Tech Tips

May 10, 2018

DDoS Attacks 101

For today's Cyber Fu Tip, we're talking DDoS attacks. What they are, how they can impact your business, and what you can do to prevent them.

DDoS attacks are ugly. They can strike at any time. Their favorite targets are major websites and bank gateways, but they can (and often do) hit business networks as well.


What is a DDoS Attack?

DDoS stands for "Distributed Denial of Service." These are cyberattacks that try to bring down a network by flooding it with tons of traffic. This overwhelms the target's servers, forcing them to shut down.

The "Distributed" part comes from the attack method. Cybercriminals infect thousands of computers worldwide with a malware app that they can activate remotely. When it's time to attack, all of the infected computers start sending traffic requests to one target. Like one of your servers.

Millions of requests come in at once. Repeated every second. Think of a doorway at a stadium, when thousands of people try to fit through it at the same time. What happens? The doorway's totally clogged.

Why do DDoS attacks happen? Most often they're done for revenge, activism, business disruption, or even blackmail. They're meant for destruction…and they're very good at what they do. Which is why everyone needs to know about them.


How to Prevent DDoS Attacks

Think of a castle wall. If the invaders are already through the gate, does it make sense to close it? As such, if you're hit by a DDoS attack, it's too late. You're much better off taking precautions beforehand.

We do have effective methods to "keep the gate closed." These are some methods by which you can stop DDoS attacks from hitting you.

  • Harden your network. Most routers, switches, and other network components are easily overwhelmed by DDoS attacks. Unless you incorporate hardening. This helps fight against DDoS as well as malware & phishing attacks.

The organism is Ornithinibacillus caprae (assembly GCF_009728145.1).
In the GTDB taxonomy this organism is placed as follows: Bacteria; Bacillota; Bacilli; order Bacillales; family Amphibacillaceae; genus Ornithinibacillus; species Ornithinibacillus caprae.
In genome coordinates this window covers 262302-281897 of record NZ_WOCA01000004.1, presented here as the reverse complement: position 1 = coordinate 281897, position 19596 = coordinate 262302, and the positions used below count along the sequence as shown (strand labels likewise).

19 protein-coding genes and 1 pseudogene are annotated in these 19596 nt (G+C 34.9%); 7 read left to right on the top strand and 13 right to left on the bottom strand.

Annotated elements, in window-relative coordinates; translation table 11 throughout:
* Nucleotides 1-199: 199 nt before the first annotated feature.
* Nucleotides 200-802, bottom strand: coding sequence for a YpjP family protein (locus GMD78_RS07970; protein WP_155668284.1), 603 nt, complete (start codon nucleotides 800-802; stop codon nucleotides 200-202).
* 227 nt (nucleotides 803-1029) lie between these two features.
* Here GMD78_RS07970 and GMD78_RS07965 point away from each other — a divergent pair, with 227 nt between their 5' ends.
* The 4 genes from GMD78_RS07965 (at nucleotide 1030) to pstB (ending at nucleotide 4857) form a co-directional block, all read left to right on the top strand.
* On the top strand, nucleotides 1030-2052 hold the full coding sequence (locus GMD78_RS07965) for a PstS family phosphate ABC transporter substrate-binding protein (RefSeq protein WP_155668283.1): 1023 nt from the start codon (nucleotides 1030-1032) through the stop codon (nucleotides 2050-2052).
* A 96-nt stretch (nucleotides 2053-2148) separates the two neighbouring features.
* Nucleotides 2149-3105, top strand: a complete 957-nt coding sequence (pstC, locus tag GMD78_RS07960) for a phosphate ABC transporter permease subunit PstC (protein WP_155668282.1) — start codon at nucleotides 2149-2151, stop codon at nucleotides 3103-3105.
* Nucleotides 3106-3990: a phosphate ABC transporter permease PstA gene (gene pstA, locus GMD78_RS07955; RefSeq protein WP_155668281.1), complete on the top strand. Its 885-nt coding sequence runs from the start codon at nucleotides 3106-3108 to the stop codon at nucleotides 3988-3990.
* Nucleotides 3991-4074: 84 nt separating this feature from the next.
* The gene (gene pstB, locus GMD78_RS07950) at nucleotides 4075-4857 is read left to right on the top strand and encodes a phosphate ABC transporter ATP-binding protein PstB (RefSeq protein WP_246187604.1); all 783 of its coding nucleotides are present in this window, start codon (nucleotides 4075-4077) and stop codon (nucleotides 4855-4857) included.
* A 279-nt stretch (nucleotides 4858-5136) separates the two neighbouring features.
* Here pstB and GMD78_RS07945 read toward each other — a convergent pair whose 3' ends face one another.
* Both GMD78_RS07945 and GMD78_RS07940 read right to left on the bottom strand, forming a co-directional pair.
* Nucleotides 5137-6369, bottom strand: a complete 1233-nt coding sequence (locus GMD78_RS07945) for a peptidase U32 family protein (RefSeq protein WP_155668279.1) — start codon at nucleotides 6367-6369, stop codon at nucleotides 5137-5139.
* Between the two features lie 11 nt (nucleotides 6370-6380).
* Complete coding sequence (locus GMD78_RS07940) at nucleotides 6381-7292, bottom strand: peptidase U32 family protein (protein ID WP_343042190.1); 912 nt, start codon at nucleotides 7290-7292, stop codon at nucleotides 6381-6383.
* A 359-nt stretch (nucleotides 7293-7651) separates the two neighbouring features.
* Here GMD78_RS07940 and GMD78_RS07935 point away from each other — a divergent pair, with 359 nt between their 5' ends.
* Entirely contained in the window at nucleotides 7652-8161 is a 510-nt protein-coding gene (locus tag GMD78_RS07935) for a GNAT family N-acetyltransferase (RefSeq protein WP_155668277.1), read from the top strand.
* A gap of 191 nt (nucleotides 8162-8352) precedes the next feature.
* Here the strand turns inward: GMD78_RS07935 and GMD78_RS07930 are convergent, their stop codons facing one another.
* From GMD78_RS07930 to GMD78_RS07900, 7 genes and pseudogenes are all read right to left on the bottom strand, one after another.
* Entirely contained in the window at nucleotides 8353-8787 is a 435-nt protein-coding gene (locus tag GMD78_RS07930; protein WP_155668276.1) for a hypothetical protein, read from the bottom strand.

• If you run an online service, install a Web Application Firewall (WAF). These watch all web-related traffic for suspicious activity, and zap it if they see it. WAFs can come in the form of a software application, online service, or a hardware device.
  • Use upstream filtering. When you do, all incoming traffic passes through a "cleaning center" to weed out bad traffic. These are normally third-party online services.
  • Use an internet appliance like F5 to close off traffic from IP ranges of known hackers. If no one from China needs access to your website or would be interested in your services, close off all Chinese IP ranges, for instance.
  • If you have a high visibility site and rely on it for commerce – talk to us about F5 firewalls. We have used these on a number of highly trafficked websites, and have eliminated attacks altogether.
  • Educate your employees on cybersecurity awareness! DDoS attacks aren't triggered internally. But if employees accidentally infect your computers with malware, cybercriminals can use those computers to attack other networks.

DDoS attacks make the news when they hit. That's how bad the damage can get. You don't want to become a DDoS target. Minimize the possibility with some good Cyber Fu, stay vigilant, and you should be fine.


Additional Resources:
Defending Your Network Against DDoS Attacks - TripWire
How Do You Protect Against DDoS Attacks? – Arbor Networks


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